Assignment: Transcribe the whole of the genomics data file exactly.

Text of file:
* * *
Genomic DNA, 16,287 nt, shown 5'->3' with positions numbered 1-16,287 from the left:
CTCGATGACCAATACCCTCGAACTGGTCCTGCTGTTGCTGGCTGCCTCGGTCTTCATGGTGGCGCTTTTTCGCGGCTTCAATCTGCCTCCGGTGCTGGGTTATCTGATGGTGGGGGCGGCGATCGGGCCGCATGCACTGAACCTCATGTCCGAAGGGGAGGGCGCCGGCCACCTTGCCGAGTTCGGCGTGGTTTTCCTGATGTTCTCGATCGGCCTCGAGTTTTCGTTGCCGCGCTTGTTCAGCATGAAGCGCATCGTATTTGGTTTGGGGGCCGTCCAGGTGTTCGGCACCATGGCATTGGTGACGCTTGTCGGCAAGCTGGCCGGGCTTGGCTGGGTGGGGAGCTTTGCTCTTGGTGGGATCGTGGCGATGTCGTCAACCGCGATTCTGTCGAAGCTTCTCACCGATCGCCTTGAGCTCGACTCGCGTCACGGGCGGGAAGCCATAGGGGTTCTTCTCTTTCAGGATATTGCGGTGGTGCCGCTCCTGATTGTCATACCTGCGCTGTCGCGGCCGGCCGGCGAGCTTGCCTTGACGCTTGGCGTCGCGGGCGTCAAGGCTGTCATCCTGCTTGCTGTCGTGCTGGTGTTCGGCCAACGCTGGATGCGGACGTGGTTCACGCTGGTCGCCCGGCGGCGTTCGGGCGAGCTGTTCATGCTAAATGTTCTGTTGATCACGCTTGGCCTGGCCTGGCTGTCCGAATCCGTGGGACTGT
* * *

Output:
Genomic DNA, 16,287 nt, shown 5'->3' with positions numbered 1-16,287 from the left:
CTCGATGACCAATACCCTCGAACTGGTCCTGCTGTTGCTGGCTGCCTCGGTCTTCATGGTGGCGCTTTTTCGCGGCTTCAATCTGCCTCCGGTGCTGGGTTATCTGATGGTGGGGGCGGCGATCGGGCCGCATGCACTGAACCTCATGTCCGAAGGGGAGGGCGCCGGCCACCTTGCCGAGTTCGGCGTGGTTTTCCTGATGTTCTCGATCGGCCTCGAGTTTTCGTTGCCGCGCTTGTTCAGCATGAAGCGCATCGTATTTGGTTTGGGGGCCGTCCAGGTGTTCGGCACCATGGCATTGGTGACGCTTGTCGGCAAGCTGGCCGGGCTTGGCTGGGTGGGGAGCTTTGCTCTTGGTGGGATCGTGGCGATGTCGTCAACCGCGATTCTGTCGAAGCTTCTCACCGATCGCCTTGAGCTCGACTCGCGTCACGGGCGGGAAGCCATAGGGGTTCTTCTCTTTCAGGATATTGCGGTGGTGCCGCTCCTGATTGTCATACCTGCGCTGTCGCGGCCGGCCGGCGAGCTTGCCTTGACGCTTGGCGTCGCGGGCGTCAAGGCTGTCATCCTGCTTGCTGTCGTGCTGGTGTTCGGCCAACGCTGGATGCGGACGTGGTTCACGCTGGTCGCCCGGCGGCGTTCGGGCGAGCTGTTCATGCTAAATGTTCTGTTGATCACGCTTGGCCTGGCCTGGCTGTCCGAATCCGTGGGACTGT